I was at the grocery store last week at 7 a.m. and the strangest thing happened. Everybody and his cousin smiled and greeted me like we were old friends. Understand I am pretty friendly between 10 a.m. and 4 a.m. —but not so much at 7 a.m. When the first person I ran into offered me blessings and kindness, I offered some of my own.
The fruit and veggie stockers were purposely helpful and friendly and after I explained to the clerk why I never use the self-check lanes (that’s somebody’s job being replaced by a computer and I don’t contribute to that) she joyfully scanned for me. I also told her it was too early to figure out computers. Everywhere I went, folks were holding doors, smiling, and being super sweet.
Here’s what I knew but needed to be reminded of:
Smiles beget smiles and they’re contagious. Whenever I approached someone and smiled or said hello, even the grumpiest folks returned one. My new habit is when somebody greets me with “How are you?” I answer. Nobody’s probably expecting an answer but if I ask, I slow down and wait for the reply. If I don’t care or reallyyyyyyyyy want to know, I don’t ask. My prayer is that we will stop asking the question in a perfunctory way and only ask if we expect or want an answer.
Saying please and thank you still makes a difference. Many times it’s not what we say, but it’s how we say it that makes the message an affirmation or a spirit crusher. As children we spent time with our great Aunt Verna and Uncle Leon and whenever she’d ask him something, his reply always felt like YES, VERNA! We imitate him now in gest but I can only imagine how she must’ve felt when his replies sounded so harsh and mean.
Proverbs 15:1 reminds us that “a gentle answer turns away wrath, but a harsh…word stirs up anger.” It’s important to remember this scripture before we speak to others and think, too, about how you’d feel if the words were spoken to you. Practice holding your peace, especially with your children, until you can speak in a softer, more loving tone. Remember to send thank you notes—no matter how small the gift or gesture.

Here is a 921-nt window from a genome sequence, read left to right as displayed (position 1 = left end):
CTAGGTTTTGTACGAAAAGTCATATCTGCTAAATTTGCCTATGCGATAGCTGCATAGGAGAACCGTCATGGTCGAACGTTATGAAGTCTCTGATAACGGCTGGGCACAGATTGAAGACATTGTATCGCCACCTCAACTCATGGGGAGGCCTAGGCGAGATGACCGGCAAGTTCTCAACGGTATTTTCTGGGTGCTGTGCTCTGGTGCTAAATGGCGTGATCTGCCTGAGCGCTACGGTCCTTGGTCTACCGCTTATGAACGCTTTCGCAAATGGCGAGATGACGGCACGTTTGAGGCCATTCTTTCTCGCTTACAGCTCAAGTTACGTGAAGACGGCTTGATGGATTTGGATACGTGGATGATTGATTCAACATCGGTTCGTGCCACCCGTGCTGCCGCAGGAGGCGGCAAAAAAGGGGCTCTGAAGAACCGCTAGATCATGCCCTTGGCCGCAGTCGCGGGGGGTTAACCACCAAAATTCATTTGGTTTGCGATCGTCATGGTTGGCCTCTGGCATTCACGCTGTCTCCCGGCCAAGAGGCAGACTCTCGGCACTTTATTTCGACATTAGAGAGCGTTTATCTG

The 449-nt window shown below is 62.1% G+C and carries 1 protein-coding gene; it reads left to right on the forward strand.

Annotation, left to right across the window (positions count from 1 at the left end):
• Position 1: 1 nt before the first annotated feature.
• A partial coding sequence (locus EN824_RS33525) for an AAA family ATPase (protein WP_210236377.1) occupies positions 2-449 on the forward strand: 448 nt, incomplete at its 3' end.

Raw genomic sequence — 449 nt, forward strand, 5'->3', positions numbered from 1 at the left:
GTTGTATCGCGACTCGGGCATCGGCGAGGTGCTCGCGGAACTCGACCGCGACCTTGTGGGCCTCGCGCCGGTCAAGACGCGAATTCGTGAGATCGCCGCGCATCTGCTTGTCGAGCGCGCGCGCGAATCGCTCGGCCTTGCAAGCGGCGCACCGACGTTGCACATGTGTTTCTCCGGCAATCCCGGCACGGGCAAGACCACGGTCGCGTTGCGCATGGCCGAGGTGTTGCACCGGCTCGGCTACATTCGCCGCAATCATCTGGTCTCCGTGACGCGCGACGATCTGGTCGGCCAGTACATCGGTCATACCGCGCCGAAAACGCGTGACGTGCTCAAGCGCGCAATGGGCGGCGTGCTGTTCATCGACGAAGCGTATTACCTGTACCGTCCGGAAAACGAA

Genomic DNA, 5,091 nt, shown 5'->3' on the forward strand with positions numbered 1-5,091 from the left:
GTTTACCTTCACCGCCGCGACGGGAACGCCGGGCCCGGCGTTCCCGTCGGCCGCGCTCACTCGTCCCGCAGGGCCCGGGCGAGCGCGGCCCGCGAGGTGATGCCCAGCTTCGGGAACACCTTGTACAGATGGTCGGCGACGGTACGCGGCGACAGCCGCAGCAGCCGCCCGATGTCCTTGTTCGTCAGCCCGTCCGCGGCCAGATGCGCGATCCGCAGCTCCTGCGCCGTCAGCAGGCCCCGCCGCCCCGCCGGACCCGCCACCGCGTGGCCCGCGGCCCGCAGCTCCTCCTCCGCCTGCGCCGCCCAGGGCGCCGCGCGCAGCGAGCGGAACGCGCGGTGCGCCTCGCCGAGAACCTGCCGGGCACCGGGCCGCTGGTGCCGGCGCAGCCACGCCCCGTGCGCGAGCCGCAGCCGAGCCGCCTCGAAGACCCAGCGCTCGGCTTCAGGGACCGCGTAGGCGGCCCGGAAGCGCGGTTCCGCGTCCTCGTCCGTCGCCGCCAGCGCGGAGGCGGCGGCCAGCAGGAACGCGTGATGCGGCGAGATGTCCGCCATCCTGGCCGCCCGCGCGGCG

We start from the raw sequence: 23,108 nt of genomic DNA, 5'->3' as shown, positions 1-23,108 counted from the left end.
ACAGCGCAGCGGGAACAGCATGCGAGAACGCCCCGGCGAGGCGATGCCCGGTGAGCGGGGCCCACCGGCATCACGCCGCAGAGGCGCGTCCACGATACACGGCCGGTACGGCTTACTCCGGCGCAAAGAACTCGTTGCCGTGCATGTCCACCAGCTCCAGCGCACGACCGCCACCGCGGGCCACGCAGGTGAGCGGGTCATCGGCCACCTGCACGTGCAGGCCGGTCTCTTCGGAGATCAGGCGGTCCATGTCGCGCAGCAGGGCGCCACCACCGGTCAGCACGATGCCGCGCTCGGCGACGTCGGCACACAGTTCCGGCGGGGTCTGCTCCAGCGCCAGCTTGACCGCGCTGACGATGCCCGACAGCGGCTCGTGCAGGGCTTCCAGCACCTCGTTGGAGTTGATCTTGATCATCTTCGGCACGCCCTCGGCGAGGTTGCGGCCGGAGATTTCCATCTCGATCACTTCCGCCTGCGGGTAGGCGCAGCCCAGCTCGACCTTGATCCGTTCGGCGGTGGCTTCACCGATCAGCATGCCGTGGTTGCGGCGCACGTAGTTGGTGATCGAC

It’s important to “see” others, especially those who are down on their luck. It’s difficult to know whether the hollow-eyed men and women on the corners and at the end of the interstate ramps are genuinely hungry or homeless, but if they’re willing to brave the elements every day to fraudulently get that dollar or two every 10th person parts with, the shame is on us, not them.
Do for them what feels right in your heart. Better yet, really do what Jesus would do, and if they’re lying about their circumstances, let that be between them and God. Keep your bottled water, snacks, and dollars handy—whatever you’ve decided to share, and be as generous as you can.
Finally, be important in the life of a child—One of my favorite inspirational authors, Simon T. Bailey, shared that when he worked for Disney, management insisted that employees connect with the children, their primary audience, at eye level. Today unfortunately many children are literally dying to connect and be connected. They’re like sparrows in a hurricane because of busy schedules, community deterioration, opioid abuse that leads to foster care, neglect, failing schools, video games, over medication, violence, poverty and hunger—and the list goes on to infinity.
The smiles and pleasantries shared last week were a gentle reminder that little things matter. Thankfully, they always have.
How do you appreciate the little things in your life? Share your insights on Twitter and Facebook at #drbondhopson.
Looking for inspiration, empowerment, uplift, straight talk, an encouraging word to brighten your day? You’ve arrived! Meet Dr. Cynthia Ann Bond Hopson, best-selling author, educator, inspirational speaker, sistergirl–she’s all that and more. All the way from Stanton, TN (you can’t get there from here) to 50 states, six continents and everything in between, she’s wise, witty and altogether wonderful. She enthusiastically invites you to slow down, sit a spell, and share a giggle or two.